I rang a couple of times to see if the vaccination appointments were open yet - and was told no. And then, after a few weeks, one of the ladies said I could fill in the paperwork, drop it in, and be on the waiting list. Perfect. I did that.
Unexpectedly, I got a cancellation and got my first shot a month ago. 3 weeks later, my second shot. I wish I could tell you that all was well...but it's me and my precious, sensitive body. When I was up for #2, the Dr asked how we'd all gone with #1 - yep, only me affected. There was maybe 15-20 people in the group (we had group, outdoor vaccinations - incredible for community spirit!).
So, in the last month, this is how I've been:
- 6 full days in bed doing preety much nothing but sleep and stagger to the loo
- 8 full days where I managed to do some of the day job, but had naps, and didn't manage to cook dinner
- 4 days at 'picking up' level
In that time, I've drunk an ocean of water, taken pain killers, slept with my arm on a soft pillow, had more Ross River flash-backs and pain than you'd ever want. Where I had been walking most days, this past month, I've done maybe 4 walks (mostly shorter than usual). I just don't have any energy to spare.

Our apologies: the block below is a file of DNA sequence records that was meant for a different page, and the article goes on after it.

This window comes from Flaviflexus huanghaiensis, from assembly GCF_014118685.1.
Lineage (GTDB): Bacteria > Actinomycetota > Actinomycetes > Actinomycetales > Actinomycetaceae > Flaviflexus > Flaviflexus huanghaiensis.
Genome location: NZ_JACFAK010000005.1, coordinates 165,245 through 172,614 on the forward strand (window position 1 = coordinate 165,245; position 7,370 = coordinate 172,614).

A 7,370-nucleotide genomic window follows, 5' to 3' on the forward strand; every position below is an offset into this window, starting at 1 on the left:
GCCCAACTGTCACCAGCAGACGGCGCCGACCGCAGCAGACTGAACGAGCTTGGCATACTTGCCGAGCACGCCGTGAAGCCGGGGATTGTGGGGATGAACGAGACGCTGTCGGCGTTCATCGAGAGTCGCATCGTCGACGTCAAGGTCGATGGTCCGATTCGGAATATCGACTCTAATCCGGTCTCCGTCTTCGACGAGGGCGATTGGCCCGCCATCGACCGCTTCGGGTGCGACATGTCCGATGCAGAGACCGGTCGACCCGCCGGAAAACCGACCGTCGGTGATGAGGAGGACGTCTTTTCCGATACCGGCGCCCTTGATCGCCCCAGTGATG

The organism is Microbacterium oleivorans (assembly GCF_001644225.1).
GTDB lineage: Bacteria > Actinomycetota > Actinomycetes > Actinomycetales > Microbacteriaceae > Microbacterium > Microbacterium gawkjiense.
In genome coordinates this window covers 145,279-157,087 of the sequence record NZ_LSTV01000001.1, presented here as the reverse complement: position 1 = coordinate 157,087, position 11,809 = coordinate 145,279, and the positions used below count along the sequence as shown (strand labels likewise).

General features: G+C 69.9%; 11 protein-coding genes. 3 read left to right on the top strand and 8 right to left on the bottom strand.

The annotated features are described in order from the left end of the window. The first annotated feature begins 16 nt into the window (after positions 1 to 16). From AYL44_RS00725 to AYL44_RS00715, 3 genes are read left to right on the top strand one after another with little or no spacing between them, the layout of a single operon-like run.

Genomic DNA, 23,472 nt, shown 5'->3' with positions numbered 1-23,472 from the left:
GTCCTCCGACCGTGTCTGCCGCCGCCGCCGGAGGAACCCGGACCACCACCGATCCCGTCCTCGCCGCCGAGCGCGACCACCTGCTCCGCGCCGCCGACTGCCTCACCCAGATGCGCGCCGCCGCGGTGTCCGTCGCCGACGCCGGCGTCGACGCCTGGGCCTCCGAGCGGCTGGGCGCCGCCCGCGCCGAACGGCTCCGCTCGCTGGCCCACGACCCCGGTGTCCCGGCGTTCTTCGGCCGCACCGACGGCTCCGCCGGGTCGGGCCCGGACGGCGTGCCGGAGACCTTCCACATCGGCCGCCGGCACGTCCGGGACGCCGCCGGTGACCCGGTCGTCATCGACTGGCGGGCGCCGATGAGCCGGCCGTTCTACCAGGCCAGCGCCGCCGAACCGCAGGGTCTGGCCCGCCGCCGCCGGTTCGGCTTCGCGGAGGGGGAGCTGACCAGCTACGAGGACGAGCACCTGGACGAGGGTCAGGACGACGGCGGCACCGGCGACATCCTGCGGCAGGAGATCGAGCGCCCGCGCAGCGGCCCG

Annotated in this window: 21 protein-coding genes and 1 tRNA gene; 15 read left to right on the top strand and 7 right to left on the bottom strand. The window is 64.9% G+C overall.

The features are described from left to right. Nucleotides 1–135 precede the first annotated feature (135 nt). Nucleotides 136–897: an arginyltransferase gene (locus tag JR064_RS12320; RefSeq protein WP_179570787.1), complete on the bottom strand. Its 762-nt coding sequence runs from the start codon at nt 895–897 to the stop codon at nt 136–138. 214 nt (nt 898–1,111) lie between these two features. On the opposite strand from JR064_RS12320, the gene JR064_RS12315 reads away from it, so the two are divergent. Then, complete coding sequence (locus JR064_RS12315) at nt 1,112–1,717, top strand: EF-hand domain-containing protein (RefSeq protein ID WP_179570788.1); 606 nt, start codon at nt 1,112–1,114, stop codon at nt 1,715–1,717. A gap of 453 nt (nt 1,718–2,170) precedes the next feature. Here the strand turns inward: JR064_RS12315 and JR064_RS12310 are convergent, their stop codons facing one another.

So, more than half of the last month, I've been "sick". The rest of the month, I've been "getting better". I made a choice to do this to myself. It wasn't an easy choice. The last month has been hell on my mental health (on top of the lockdown and general insanity of the world) and my physical health. Over the past 16 years with CFS, I've worked my arse off to be as healthy as I possible can be, and I needed every single trick I've learned to remain as healthy as I have during this past month.
Vaccination should never be compulsory.
I can't imagine how I'd have healed if I hadn't have been allowed to make the choice to take those jabs myself.
For those who, like Mr E, find vaccinations a minor inconvenience, I hope you can appreciate another side to that story.
I wouldn't wish the last month on anyone. But years of having covid/long covid, no thanks. I've done that with another virus, and I doubt I could go through that again. This past month has been a reminder enough.
And that's my vaccination story. I'm almost a week past #2 and in the 'picking up' stage. Hopefully, I can keep healing and soon be back to how I was a month ago! Fingers crossed. I miss my photo walks.